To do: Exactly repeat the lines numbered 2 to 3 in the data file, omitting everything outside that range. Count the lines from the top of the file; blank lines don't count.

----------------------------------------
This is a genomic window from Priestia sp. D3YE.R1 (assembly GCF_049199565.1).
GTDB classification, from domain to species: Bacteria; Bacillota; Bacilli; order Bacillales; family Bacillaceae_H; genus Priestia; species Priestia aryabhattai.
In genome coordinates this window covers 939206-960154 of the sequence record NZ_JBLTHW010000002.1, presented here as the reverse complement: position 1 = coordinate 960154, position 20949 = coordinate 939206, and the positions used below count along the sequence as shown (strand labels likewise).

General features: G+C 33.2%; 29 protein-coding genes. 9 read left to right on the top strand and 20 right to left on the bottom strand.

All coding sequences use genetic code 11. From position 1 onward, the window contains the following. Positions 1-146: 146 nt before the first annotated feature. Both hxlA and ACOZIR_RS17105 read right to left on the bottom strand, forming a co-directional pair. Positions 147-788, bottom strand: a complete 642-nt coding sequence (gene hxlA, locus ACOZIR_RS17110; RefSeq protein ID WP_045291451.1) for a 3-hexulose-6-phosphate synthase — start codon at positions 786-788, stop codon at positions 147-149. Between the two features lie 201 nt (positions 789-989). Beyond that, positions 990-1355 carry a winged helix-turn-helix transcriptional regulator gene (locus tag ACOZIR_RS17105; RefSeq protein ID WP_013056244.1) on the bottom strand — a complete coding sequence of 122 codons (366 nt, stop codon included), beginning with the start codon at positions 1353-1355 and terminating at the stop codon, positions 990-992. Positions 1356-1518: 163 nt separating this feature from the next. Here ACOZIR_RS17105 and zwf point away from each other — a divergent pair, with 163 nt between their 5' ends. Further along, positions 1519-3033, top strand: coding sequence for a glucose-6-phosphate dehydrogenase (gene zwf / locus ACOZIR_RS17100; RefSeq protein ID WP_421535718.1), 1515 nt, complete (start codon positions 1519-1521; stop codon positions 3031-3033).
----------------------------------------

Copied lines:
GTDB classification, from domain to species: Bacteria; Bacillota; Bacilli; order Bacillales; family Bacillaceae_H; genus Priestia; species Priestia aryabhattai.
In genome coordinates this window covers 939206-960154 of the sequence record NZ_JBLTHW010000002.1, presented here as the reverse complement: position 1 = coordinate 960154, position 20949 = coordinate 939206, and the positions used below count along the sequence as shown (strand labels likewise).